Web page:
Goldman Sachs Group Inc.’s Jeffrey Currie got ahead of gold’s biggest collapse since 1980 last week because he saw two signals most others missed.
Prices that had risen for 12 straight years as investors sought a haven asset failed to rally amid economic turmoil in Cyprus. Gold holdings in exchange-traded funds tumbled at a time when interest rates remained low.
Currie, the bank’s 46-year-old global commodities research head with a Ph.D in economics from the University of Chicago, issued his sell recommendation April 10, before gold plunged 13 percent in a two-session plunge that ended April 15, the biggest decline in 33 years. Morgan Stanley and Bank of America Corp. followed Goldman, and the slump wiped out almost $1 billion of hedge fund manager John Paulson’s personal wealth.
“You had a whole group of observations that should have created a substantial rally in gold prices, but they didn’t,” Currie said by telephone yesterday from New York. “The fact that gold did not rally on Cyprus amid the bad U.S. data that occurred in that time period created the conviction we needed.”
Investors are dumping gold funds at the fastest pace in two years, researcher EPFR Global said April 16, compounding a slump that has wiped $560 billion from the value of the central bank reserves. The bear market ended the appeal of a precious metal that soared to a record $1,923.70 an ounce in 2011 on demand for a hedge against Europe’s debt crisis and inflation spurred by government stimulus.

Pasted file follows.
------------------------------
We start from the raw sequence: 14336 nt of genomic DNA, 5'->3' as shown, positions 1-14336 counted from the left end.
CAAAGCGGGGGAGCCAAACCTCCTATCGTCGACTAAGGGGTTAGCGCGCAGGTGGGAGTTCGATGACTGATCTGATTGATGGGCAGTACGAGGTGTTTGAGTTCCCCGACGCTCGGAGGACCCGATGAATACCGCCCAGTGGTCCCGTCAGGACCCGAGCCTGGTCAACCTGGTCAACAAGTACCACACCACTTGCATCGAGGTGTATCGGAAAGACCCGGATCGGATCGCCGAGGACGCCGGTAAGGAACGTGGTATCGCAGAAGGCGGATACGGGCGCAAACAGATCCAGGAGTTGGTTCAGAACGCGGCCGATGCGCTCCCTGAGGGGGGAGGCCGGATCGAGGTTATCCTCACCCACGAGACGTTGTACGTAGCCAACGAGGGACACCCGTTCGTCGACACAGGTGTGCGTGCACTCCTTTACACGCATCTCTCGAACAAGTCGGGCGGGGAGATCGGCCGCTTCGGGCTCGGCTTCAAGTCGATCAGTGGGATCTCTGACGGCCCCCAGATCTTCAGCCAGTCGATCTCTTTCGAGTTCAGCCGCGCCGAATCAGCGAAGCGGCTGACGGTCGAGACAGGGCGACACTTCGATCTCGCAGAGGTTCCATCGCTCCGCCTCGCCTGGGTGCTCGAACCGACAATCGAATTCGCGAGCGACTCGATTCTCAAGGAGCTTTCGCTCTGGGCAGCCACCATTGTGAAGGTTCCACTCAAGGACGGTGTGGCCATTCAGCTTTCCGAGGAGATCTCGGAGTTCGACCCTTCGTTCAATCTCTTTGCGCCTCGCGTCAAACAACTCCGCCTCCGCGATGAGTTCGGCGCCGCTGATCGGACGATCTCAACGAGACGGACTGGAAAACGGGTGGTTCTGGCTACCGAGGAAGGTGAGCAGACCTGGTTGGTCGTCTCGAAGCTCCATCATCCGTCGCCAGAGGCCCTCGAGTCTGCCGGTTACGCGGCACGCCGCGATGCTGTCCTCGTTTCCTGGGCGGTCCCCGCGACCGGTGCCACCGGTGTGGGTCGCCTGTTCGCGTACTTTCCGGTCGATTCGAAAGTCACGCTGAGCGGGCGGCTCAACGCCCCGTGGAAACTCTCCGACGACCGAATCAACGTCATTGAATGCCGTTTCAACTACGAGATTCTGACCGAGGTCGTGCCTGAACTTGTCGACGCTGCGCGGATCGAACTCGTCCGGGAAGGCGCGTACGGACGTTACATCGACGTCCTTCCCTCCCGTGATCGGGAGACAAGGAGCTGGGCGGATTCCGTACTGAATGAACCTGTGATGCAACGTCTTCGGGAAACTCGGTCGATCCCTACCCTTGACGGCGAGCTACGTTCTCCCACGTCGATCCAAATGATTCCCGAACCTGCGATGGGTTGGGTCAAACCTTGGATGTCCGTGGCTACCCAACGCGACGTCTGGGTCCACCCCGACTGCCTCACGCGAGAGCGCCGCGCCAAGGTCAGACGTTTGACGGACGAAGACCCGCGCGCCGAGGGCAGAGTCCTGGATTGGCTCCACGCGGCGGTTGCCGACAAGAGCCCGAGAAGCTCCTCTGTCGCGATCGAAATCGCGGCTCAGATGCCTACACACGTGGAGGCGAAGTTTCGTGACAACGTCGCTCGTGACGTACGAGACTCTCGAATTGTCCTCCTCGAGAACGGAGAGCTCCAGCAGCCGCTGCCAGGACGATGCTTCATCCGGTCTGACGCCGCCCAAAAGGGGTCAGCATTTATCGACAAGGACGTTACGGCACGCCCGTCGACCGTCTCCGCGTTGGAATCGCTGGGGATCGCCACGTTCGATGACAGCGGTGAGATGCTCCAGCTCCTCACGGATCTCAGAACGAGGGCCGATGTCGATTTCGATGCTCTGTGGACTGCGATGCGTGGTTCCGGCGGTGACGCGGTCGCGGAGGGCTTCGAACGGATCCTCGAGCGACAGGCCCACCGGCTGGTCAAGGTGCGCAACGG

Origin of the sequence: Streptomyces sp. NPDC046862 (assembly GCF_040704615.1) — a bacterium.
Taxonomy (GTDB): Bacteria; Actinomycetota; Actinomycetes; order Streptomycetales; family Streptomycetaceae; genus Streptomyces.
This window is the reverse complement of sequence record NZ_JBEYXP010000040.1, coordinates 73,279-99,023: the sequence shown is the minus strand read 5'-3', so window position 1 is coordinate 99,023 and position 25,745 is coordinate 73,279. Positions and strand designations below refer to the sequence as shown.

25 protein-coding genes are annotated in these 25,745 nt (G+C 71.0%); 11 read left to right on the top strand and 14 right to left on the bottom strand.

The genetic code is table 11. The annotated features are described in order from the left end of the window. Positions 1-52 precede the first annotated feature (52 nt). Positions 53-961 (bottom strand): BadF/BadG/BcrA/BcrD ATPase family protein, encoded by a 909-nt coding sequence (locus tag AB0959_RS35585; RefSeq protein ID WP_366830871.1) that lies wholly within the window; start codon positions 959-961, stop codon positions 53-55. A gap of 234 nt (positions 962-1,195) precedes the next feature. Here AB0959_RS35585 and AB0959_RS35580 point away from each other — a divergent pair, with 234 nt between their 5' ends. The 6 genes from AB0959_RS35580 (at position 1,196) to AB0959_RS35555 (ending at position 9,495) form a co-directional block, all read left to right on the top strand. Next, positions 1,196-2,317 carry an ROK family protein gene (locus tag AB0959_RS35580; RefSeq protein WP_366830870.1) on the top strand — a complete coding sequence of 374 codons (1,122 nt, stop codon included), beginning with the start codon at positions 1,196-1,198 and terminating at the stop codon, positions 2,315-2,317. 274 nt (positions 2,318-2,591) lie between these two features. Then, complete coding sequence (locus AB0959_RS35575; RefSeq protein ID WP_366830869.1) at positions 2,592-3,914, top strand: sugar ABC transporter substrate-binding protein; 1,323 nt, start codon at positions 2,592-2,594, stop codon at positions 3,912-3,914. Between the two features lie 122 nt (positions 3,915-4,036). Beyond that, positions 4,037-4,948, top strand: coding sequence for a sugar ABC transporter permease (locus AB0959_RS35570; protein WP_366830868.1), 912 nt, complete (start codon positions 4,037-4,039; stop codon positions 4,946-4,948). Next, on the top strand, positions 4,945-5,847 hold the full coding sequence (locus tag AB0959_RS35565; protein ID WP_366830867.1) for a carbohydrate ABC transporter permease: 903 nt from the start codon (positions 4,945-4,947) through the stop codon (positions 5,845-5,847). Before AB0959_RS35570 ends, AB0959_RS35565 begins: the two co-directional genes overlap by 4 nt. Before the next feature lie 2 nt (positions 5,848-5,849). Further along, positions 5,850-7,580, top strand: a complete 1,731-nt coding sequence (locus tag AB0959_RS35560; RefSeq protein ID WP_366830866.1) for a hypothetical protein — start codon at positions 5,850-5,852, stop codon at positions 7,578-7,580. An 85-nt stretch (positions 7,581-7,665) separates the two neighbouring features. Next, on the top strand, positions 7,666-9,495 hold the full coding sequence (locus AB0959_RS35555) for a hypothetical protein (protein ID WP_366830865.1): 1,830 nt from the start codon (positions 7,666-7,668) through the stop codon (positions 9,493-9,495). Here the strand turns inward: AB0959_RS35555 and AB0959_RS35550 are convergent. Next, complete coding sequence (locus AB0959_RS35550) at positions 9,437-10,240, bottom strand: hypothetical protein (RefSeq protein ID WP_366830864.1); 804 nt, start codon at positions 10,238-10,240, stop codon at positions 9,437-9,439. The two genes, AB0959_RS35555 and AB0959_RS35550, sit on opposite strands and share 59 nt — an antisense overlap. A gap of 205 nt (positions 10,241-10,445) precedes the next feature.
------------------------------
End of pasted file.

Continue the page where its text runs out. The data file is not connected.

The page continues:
Yesterday gold closed at $1,382.70, down 17 percent this year, as inflation concerns recede amid signs of a global economic slowdown.
Gold rose 1 percent in the week after March 16 when Cyprus announced an unprecedented levy on bank deposits, before erasing gains the following two weeks. The country’s finance minister said April 14 it may sell gold reserves to get international aid, helping extend a slump this week after the metal fell into a bear market April 12. Bullion capped a record annual run last year as nations pledged more stimulus to bolster economic growth.
Currie, who manages a team of 11 research analysts, first cut the bank’s outlook for gold prices in December, and then again in February, before recommending a short position on April 10. The bank’s 12-month forecast is for prices to reach $1,390 an ounce. The target for the end of 2014 is $1,270 and prices may drop below $1,200 temporarily, he said.
The International Monetary Fund April 16 cut its forecast for world economic growth from 3.5 percent to 3.3 percent, as central banks from the Federal Reserve to the Bank of Japan continued buying government bonds in programs known as quantitative easing that have pumped more than $5 trillion into the global financial system since 2008.